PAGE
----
This photo was shot on assignment. I had a written photo request and a story idea that I needed to translate into a picture. Reporter Matt Sutkoski and I hopped into my car to chase down a census story and he picked Colchester to tell it. We decided to randomly pick a neighborhood and walk door-to-door, poking into backyards, or stopping cars on the street to ask people about their neighborhood and the changes they’ve seen. We had done this in Winooski with great success and figured we might have the same luck in suburbia. We found young parents with young kids visiting with grandparents as well as elderly homeowners that moved in when the neighborhood was young. We found a real mix, but it wasn’t until our curiosity sent us down a small wooded trail that we discovered what we needed. Matt had an idea that the lake was down the trail and it was a nice day, we wanted to see how the flood levels were and what views it had to offer. At the end of the trail we met Marcus and his son, Marcus (but not a junior, he made that clear). Marcus was teaching his son how to fish, something he had done as a child in the very same spot. Marcus chronicled the changes he’d seen in the small suburban neighborhood and the boyhood tales he remembered while spending summers by the lake. It wasn’t the same now but he wanted his son to have a small piece of what he once knew. Marcus was easy to talk to, only stopping his excited speech to help is son load a worm or answer to a tug on his pant leg. He was happy to meet us and we were happy to meet him. This photo didn’t run as the lead shot, I’m not sure why, but it was my favorite. Decisions and discussions are made in the wee hours long after my shift ends that I’m not a part of. We photographers hope our favorite shots publish, but if not, at least mine end up here published in some sort of modest way.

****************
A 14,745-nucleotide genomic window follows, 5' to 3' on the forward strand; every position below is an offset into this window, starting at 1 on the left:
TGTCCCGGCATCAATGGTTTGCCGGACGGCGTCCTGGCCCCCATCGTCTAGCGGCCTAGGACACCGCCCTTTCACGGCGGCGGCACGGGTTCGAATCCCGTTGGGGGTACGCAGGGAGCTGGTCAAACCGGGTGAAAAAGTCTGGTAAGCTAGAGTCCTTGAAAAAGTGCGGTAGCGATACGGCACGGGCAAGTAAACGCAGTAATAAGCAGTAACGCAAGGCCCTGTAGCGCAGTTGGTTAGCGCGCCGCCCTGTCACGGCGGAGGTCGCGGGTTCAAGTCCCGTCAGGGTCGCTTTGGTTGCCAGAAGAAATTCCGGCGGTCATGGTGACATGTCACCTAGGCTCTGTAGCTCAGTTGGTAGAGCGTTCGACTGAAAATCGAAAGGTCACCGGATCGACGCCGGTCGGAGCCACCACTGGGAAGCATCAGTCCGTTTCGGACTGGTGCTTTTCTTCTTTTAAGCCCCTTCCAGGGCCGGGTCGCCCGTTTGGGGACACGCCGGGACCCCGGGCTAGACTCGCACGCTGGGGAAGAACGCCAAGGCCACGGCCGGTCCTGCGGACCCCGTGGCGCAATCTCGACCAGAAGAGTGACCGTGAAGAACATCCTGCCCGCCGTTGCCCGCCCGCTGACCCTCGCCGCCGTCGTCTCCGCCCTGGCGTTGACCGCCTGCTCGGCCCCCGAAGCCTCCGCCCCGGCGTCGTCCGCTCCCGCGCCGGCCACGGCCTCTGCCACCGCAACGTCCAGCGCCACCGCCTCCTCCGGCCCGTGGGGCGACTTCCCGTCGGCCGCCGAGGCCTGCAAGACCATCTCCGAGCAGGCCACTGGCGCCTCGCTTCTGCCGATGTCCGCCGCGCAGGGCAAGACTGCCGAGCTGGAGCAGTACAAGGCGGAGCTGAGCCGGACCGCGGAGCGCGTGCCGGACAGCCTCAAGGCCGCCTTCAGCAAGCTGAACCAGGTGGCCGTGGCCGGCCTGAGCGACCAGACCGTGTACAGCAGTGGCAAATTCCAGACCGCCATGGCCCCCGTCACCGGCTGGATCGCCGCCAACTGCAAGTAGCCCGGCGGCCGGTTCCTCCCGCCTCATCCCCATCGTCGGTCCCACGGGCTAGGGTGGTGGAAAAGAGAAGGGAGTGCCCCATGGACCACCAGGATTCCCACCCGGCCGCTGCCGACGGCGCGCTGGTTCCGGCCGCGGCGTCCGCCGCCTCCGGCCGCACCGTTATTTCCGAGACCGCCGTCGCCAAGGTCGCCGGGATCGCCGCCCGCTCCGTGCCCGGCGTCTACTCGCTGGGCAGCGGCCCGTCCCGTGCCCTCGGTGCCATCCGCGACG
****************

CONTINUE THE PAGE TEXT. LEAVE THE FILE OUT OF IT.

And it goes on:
David Kenyon of Aurora Farm in Charlotte walks through his hard red winter wheat field after U.S. Sen. Patrick Leahy announced two dozen value-added agricultural projects and the creation of a new risk capital fund for value-added agricultural and green economy businesses in Vermont on Monday May 23, 2011. Full story: Sen. Leahy announces Vermont farm funding.